Glasgow Caledonian University (GCU) scientists have been awarded a grant by the Forces in Mind Trust (FiMT) military charity to evaluate a potentially life-changing employment training project for injured veterans in Scotland.
Researchers from the School of Health and Life Sciences and the Yunus Centre for Social Business and Health will collaborate to evaluate a new programme aimed at supporting injured veterans to find rewarding work after leaving the Armed Forces.
The project is being run by Scotland’s Bravest Manufacturing Company (SBMC), a social enterprise of Royal British Legion Industries in Renfrewshire offering a range of employment and volunteer opportunities in the manufacturing sector to Scottish ex-Service personnel, particularly those who experience physical or psychological challenges as a result of their service.
SBMC have received funding from the FiMT to take on a Scottish Qualifications Authority (SQA) trainer and boost the vocational skill development and employability support offered by SBMC.
The vocational trainer will lead on the delivery of recognised SVQ qualifications in meaningful occupations such as sign-making, warehousing and performing manufacturing operations, providing those ex-service personnel participating in the programme with accredited skills.
The GCU research team will conduct an independent evaluation examining the impact of attaining a recognised SVQ level of qualification on long-term job prospects, confidence levels, work readiness, employability and on mental health.
The team is led by Occupational Therapy lecturer Shirley Morrison-Glancy, from the Department of Occupational Therapy, Human Nutrition and Dietetics; Dr Philippa Dall, Senior Research Fellow, Department of Physiotherapy; and Artur Steiner, Professor in Social Entrepreneurship and Community Development, Yunus Centre for Social Business and Health.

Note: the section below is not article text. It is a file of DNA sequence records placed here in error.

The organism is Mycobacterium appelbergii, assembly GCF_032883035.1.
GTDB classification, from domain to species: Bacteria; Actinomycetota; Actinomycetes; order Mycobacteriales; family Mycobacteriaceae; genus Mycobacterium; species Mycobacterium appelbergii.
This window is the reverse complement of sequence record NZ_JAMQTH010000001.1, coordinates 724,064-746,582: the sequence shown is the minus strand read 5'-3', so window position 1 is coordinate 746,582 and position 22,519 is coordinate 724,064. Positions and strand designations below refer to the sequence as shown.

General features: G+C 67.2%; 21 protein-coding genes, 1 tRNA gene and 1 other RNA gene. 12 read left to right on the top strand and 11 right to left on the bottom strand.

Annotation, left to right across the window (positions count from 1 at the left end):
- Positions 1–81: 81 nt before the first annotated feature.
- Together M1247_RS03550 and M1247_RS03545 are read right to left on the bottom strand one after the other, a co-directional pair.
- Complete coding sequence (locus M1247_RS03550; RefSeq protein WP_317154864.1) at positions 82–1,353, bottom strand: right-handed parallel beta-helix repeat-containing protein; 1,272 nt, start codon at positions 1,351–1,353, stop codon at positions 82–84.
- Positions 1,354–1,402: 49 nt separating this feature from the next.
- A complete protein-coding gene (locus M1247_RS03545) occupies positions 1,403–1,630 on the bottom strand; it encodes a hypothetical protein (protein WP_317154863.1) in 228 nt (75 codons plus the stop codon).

In addition, a part-time researcher responsible for day-to day data collection and data analysis will be based in the Yunus Centre.
Shirley Morrison-Glancy, project lead and Lecturer in Occupational Therapy at Glasgow Caledonian University, said: “The research team at GCU are absolutely delighted to be involved in such a vitally important project. The programme that Scotland’s Bravest Manufacturing Company is proposing, enabling our valued ex-service personnel to gain accredited skills, has the potential to be of great benefit both socially and economically to many veterans and their families. We are hopeful that our evaluation will enhance the evidence base and support a widened access in the long-term.”
GCU Veterans and Armed Forces Champion, Jim Castle, said he was delighted that GCU was collaborating to help change the lives of veterans and their families.
He added: “I commend the work that is being done by Scotland’s Bravest Manufacturing Company. I have had the pleasure of seeing their facilities and the opportunity to meet the excellent staff and the fine servicemen and women who benefit. Their work fits very nicely into GCU’s Common Good agenda. It came as no surprise to me that Shirley and her team are collaborating and I wish them well in this important joint venture.”
Charlie Wallace, Scottish Veterans Commissioner, said: “Scotland’s Bravest Manufacturing Company has quickly become a stand-out example of social enterprise in Scotland and I was delighted to hear their news. This important and timely FiMT award will enable SBMC to take the next step in its journey, by employing an on-site SQA approved trainer to deliver recognised qualifications and working with Glasgow Caledonian University to assess and evidence the impact of their innovative model.”